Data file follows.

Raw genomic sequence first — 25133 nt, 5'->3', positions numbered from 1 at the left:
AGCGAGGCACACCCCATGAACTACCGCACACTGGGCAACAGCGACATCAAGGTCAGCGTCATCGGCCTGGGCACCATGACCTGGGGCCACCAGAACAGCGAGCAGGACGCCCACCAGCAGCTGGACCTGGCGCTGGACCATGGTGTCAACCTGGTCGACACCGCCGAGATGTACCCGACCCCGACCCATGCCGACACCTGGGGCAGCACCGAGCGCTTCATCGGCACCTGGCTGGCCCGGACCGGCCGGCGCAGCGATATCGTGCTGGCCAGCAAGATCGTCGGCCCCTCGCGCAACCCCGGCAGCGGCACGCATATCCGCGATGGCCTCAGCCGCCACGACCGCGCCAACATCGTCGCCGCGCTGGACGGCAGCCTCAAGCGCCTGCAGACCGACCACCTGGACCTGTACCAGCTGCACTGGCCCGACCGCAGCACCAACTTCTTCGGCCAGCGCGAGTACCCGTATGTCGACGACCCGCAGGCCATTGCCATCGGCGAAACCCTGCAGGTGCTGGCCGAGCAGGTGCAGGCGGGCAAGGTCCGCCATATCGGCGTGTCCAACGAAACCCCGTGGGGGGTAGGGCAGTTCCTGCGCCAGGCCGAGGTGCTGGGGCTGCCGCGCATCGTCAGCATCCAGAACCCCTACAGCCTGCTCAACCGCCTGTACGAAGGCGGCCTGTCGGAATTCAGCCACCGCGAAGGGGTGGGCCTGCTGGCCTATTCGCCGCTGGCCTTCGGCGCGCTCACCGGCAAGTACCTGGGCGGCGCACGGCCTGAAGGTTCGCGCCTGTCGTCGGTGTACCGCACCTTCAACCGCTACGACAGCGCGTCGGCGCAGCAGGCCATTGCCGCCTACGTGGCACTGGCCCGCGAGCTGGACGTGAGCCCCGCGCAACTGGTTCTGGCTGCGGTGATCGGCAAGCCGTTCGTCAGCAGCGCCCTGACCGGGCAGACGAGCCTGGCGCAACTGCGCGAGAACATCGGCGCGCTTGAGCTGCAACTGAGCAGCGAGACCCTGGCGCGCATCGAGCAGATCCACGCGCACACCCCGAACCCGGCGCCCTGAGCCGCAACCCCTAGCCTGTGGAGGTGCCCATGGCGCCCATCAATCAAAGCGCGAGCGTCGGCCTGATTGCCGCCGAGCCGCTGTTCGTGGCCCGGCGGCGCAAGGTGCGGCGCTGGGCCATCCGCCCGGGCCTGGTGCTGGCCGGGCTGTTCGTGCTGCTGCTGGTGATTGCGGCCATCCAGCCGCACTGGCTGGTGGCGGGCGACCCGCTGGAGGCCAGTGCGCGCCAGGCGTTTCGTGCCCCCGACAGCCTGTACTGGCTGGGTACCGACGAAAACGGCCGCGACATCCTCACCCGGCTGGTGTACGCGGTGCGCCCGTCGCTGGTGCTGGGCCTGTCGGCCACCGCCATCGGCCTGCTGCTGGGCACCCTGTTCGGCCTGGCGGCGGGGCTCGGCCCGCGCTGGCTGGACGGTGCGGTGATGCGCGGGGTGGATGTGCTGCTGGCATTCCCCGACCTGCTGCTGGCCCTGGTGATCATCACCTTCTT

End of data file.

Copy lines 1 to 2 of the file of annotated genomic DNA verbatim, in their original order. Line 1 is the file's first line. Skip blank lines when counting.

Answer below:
Raw genomic sequence first — 25133 nt, 5'->3', positions numbered from 1 at the left:
AGCGAGGCACACCCCATGAACTACCGCACACTGGGCAACAGCGACATCAAGGTCAGCGTCATCGGCCTGGGCACCATGACCTGGGGCCACCAGAACAGCGAGCAGGACGCCCACCAGCAGCTGGACCTGGCGCTGGACCATGGTGTCAACCTGGTCGACACCGCCGAGATGTACCCGACCCCGACCCATGCCGACACCTGGGGCAGCACCGAGCGCTTCATCGGCACCTGGCTGGCCCGGACCGGCCGGCGCAGCGATATCGTGCTGGCCAGCAAGATCGTCGGCCCCTCGCGCAACCCCGGCAGCGGCACGCATATCCGCGATGGCCTCAGCCGCCACGACCGCGCCAACATCGTCGCCGCGCTGGACGGCAGCCTCAAGCGCCTGCAGACCGACCACCTGGACCTGTACCAGCTGCACTGGCCCGACCGCAGCACCAACTTCTTCGGCCAGCGCGAGTACCCGTATGTCGACGACCCGCAGGCCATTGCCATCGGCGAAACCCTGCAGGTGCTGGCCGAGCAGGTGCAGGCGGGCAAGGTCCGCCATATCGGCGTGTCCAACGAAACCCCGTGGGGGGTAGGGCAGTTCCTGCGCCAGGCCGAGGTGCTGGGGCTGCCGCGCATCGTCAGCATCCAGAACCCCTACAGCCTGCTCAACCGCCTGTACGAAGGCGGCCTGTCGGAATTCAGCCACCGCGAAGGGGTGGGCCTGCTGGCCTATTCGCCGCTGGCCTTCGGCGCGCTCACCGGCAAGTACCTGGGCGGCGCACGGCCTGAAGGTTCGCGCCTGTCGTCGGTGTACCGCACCTTCAACCGCTACGACAGCGCGTCGGCGCAGCAGGCCATTGCCGCCTACGTGGCACTGGCCCGCGAGCTGGACGTGAGCCCCGCGCAACTGGTTCTGGCTGCGGTGATCGGCAAGCCGTTCGTCAGCAGCGCCCTGACCGGGCAGACGAGCCTGGCGCAACTGCGCGAGAACATCGGCGCGCTTGAGCTGCAACTGAGCAGCGAGACCCTGGCGCGCATCGAGCAGATCCACGCGCACACCCCGAACCCGGCGCCCTGAGCCGCAACCCCTAGCCTGTGGAGGTGCCCATGGCGCCCATCAATCAAAGCGCGAGCGTCGGCCTGATTGCCGCCGAGCCGCTGTTCGTGGCCCGGCGGCGCAAGGTGCGGCGCTGGGCCATCCGCCCGGGCCTGGTGCTGGCCGGGCTGTTCGTGCTGCTGCTGGTGATTGCGGCCATCCAGCCGCACTGGCTGGTGGCGGGCGACCCGCTGGAGGCCAGTGCGCGCCAGGCGTTTCGTGCCCCCGACAGCCTGTACTGGCTGGGTACCGACGAAAACGGCCGCGACATCCTCACCCGGCTGGTGTACGCGGTGCGCCCGTCGCTGGTGCTGGGCCTGTCGGCCACCGCCATCGGCCTGCTGCTGGGCACCCTGTTCGGCCTGGCGGCGGGGCTCGGCCCGCGCTGGCTGGACGGTGCGGTGATGCGCGGGGTGGATGTGCTGCTGGCATTCCCCGACCTGCTGCTGGCCCTGGTGATCATCACCTTCTT